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Are tablets on their way out?

By Jean-Claude Elias - Aug 06,2015 - Last updated at Aug 06,2015

Smartphones, phablets, tablets, laptops and desktops, from smallest to largest, are currently the five different formats of computers and computer-like devices available on the market. If each has its place in your life and sometimes in your heart, depending on what you are doing and where you are doing it, there are also market trends that are worth being aware of, if only to be better prepared to make a purchase decision when the time comes.

At the lower end (at least size-wise), smartphones are solidly anchored in our daily habits and the trend is expected to continue unabated, with a world user base approaching a staggering 2.5 billion this year. Similarly, laptops and desktops are here to stay, with the first type being now the preferred choice for full-power personal computing, at home and on the move more particularly, and the second still representing lower cost computing combined with security, especially against equipment theft, in most offices and businesses.

The change, however, seems to affect the tablets and phablets segment, both formats experiencing a serious drop in sales figures. That phablets are losing ground may be understood. Indeed these rather “strange” hybrid devices somewhere between smartphones and tablets never really made it. Most users would go to a smartphone or a tablet, considering that phablets do not really present any advantage when compared to the other two formats. For a couple of inches less in screen size you would get a smartphone, and for a couple of inches more you would get a tablet.

Manufacturers of tablets, chiefly Samsung and Apple, followed by HP, Asus and Acer, have been complaining of falling tablets sales for more than 18 months now. Recent figures have been disclosed by IDC (International Data Corporation) and show that sales of tablets indeed have been regularly going down, with a global drop of about 7 per cent over the last quarter. This is a significant, big change. Why is it happening?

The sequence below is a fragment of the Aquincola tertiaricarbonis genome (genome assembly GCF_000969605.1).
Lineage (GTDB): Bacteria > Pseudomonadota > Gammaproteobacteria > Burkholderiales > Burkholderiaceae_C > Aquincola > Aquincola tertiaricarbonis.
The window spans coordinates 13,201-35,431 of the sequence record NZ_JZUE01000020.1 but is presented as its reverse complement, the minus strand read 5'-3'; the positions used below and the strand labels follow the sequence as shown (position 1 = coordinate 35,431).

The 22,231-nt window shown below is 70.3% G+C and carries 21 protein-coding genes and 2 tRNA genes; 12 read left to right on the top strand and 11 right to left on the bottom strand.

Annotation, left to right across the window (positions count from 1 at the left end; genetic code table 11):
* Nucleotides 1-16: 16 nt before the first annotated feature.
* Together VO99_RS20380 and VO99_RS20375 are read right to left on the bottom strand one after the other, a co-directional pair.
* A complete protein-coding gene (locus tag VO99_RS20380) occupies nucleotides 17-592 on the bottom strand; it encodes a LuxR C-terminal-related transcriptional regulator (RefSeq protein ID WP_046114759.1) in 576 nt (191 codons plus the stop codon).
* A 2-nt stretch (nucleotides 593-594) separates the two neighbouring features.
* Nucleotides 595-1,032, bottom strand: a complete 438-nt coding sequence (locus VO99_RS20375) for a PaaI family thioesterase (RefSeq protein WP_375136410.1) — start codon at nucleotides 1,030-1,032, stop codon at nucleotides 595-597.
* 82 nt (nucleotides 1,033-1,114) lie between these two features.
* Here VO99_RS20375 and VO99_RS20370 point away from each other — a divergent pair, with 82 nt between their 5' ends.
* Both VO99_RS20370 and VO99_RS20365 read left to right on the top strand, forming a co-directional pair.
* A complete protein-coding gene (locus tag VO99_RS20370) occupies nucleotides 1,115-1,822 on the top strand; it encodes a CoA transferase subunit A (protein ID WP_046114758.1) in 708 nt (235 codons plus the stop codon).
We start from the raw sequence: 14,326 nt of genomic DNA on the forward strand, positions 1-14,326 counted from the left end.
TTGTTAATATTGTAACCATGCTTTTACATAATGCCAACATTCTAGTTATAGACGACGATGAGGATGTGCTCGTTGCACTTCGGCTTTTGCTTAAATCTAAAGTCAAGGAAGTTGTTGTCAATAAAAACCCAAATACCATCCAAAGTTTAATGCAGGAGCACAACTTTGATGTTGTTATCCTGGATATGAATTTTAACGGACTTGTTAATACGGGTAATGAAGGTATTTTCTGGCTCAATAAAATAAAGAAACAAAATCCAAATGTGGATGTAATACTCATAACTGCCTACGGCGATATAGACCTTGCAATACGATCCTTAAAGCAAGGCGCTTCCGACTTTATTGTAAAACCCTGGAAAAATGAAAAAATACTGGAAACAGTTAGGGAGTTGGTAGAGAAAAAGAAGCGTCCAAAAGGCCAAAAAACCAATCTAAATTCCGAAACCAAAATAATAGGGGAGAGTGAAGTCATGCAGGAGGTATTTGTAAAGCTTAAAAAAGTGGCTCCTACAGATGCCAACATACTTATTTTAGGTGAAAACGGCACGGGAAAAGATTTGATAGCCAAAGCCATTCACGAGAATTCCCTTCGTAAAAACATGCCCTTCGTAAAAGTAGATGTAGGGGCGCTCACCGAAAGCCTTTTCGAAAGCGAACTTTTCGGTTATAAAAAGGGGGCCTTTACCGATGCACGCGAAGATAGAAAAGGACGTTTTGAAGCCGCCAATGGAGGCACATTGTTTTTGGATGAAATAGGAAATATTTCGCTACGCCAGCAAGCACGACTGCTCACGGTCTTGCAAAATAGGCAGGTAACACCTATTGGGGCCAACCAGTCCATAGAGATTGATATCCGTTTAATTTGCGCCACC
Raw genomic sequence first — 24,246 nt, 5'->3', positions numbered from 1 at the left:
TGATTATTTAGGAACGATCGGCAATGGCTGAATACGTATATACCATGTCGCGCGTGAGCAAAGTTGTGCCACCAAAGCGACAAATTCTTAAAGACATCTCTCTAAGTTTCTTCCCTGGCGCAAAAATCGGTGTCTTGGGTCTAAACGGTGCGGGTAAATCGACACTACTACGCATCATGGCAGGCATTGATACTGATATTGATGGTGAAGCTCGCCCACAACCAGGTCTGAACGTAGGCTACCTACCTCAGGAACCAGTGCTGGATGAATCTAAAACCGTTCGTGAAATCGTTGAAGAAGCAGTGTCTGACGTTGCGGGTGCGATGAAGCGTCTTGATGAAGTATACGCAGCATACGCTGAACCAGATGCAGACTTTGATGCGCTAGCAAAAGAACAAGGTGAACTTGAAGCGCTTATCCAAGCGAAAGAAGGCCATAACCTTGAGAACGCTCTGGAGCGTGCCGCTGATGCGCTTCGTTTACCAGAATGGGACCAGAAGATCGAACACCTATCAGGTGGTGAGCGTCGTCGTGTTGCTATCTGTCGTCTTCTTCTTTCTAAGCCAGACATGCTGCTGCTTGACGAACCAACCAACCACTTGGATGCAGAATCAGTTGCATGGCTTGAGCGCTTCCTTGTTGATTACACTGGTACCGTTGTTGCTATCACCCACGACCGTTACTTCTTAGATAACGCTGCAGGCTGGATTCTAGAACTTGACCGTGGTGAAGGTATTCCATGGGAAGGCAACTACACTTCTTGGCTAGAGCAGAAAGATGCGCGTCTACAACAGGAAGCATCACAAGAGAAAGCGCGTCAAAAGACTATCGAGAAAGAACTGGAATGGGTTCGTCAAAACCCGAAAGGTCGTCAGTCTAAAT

Tablets are relatively expensive compared to entry-level laptops, and understandably less portable, definitely less pocketable, than smartphones. Apple iPad Air 2 tablet model is a good JD550; this is money that would buy you an excellent, though not really high-end, laptop fitted with an i5 Intel processor.

One of the main advantages of tablets so far has been the touch screen feature, since laptops and desktops — for the most — didn’t support touch screens, especially if running Windows 7 or older versions of Microsoft’s operating system. With touch-enabled Windows 8 and 10 systems, and new laptops and screens also supporting this functionality, tablets’ don’t have a particular edge anymore.

To push tablets further more towards the exit, there’s a whole new class of laptops that are fitted with touch screens that can easily, instantly be removed, “unplugged” from the main unit, and that can, therefore, function as tablets. Such versatile laptops are going to accelerate the demise of tablets.

There’s also a psychological factor. Perhaps the consumer has had enough having to choose between five different formats of machines. Ignoring tablets-phablets and, therefore, reducing the number down to three types (smartphones, laptops and desktops) would certainly make the choice easier.


Microsoft’s new Windows 10 started its life last week and already countless users have installed it on their computer. It would be interesting to see how and if this is going to affect sales of tablets in any way. We’ll probably be able to tell by the end of the year.

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